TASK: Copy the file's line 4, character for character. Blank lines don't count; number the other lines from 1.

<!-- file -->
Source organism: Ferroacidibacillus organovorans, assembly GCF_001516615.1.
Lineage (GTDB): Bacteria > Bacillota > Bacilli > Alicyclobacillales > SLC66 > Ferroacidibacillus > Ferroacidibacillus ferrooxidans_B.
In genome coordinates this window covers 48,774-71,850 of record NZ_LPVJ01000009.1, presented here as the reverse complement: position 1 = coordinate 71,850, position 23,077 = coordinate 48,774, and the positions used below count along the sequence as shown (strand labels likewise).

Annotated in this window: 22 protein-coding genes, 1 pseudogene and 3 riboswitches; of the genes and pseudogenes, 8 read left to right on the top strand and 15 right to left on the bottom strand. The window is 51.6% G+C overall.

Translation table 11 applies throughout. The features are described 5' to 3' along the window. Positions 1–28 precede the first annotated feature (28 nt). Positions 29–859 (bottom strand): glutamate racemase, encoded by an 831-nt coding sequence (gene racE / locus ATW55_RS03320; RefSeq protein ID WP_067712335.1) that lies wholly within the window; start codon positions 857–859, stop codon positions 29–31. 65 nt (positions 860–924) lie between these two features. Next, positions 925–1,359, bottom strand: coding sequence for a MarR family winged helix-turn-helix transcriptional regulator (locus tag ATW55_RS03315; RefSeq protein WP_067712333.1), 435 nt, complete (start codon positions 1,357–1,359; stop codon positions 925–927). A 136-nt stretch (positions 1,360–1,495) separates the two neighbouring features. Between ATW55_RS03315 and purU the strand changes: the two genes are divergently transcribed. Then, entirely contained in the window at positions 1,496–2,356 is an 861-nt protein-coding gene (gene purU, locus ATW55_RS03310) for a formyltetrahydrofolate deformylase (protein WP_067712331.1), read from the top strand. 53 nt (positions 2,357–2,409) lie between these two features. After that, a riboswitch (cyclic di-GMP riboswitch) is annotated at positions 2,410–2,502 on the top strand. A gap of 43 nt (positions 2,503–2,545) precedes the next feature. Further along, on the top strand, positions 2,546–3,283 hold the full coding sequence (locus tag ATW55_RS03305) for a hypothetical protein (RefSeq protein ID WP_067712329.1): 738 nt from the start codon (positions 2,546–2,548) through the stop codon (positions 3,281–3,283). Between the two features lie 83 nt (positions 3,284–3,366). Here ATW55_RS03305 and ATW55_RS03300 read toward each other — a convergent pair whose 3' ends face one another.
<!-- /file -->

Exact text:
Annotated in this window: 22 protein-coding genes, 1 pseudogene and 3 riboswitches; of the genes and pseudogenes, 8 read left to right on the top strand and 15 right to left on the bottom strand. The window is 51.6% G+C overall.